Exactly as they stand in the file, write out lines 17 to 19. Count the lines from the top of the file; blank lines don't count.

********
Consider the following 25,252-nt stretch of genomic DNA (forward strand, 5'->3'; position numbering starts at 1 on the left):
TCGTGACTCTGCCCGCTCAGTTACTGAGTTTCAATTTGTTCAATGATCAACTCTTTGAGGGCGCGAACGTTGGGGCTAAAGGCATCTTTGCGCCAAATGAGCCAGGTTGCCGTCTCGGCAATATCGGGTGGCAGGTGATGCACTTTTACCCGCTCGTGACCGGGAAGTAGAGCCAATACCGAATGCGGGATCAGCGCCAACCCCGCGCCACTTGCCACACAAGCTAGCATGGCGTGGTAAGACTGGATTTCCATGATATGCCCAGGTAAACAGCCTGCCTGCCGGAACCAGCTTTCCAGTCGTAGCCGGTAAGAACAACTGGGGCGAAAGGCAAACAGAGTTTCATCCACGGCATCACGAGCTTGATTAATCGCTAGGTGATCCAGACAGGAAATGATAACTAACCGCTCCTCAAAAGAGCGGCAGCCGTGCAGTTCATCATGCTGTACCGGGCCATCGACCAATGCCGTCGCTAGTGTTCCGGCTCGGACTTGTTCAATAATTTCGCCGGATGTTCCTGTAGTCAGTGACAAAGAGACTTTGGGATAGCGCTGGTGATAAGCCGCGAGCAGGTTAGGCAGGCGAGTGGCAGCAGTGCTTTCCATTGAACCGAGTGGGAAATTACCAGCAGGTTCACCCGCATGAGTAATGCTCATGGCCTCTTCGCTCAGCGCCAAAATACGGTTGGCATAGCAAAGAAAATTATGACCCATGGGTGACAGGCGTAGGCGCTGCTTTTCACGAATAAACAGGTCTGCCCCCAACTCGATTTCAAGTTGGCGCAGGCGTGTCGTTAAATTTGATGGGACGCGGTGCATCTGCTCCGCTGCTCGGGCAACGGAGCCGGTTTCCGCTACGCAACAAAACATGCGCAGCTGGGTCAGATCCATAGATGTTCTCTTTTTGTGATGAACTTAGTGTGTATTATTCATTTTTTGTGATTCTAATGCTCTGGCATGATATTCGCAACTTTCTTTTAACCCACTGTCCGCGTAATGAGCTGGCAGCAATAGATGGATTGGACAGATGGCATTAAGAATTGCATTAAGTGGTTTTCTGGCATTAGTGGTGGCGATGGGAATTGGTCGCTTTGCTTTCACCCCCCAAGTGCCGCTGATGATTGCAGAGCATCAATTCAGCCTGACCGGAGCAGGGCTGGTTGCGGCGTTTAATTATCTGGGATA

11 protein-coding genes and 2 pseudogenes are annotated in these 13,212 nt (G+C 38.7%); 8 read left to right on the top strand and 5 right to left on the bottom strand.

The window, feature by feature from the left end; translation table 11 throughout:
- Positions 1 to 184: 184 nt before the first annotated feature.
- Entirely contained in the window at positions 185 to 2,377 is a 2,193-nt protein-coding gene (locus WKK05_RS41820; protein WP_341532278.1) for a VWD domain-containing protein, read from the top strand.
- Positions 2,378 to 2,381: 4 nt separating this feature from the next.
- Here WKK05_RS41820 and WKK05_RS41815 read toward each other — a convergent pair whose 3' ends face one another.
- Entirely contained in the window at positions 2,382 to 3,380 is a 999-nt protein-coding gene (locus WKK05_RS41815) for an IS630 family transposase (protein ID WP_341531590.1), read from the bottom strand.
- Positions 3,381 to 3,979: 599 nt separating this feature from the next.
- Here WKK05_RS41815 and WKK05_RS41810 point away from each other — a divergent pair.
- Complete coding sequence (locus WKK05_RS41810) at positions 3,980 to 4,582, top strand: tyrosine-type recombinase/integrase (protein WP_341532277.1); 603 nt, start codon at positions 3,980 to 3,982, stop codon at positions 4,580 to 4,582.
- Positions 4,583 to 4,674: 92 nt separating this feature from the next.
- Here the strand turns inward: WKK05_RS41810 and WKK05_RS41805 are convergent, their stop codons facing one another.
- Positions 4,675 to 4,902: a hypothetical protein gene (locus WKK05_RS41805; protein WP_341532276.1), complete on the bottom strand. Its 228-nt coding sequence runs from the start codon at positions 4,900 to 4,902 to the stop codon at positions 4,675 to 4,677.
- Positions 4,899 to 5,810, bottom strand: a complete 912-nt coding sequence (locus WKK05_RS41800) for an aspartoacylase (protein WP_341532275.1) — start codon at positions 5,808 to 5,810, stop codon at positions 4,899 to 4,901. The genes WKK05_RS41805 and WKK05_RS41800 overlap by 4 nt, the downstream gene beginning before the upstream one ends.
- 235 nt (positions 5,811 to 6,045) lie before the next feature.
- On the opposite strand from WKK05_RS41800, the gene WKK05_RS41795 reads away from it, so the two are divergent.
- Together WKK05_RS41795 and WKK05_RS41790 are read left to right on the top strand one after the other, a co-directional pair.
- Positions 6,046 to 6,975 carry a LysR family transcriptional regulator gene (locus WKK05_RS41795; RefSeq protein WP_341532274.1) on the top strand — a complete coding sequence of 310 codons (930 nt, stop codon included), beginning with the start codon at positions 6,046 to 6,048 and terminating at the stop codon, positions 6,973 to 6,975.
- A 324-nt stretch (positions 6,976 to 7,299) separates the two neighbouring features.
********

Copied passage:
- 235 nt (positions 5,811 to 6,045) lie before the next feature.
- On the opposite strand from WKK05_RS41800, the gene WKK05_RS41795 reads away from it, so the two are divergent.
- Together WKK05_RS41795 and WKK05_RS41790 are read left to right on the top strand one after the other, a co-directional pair.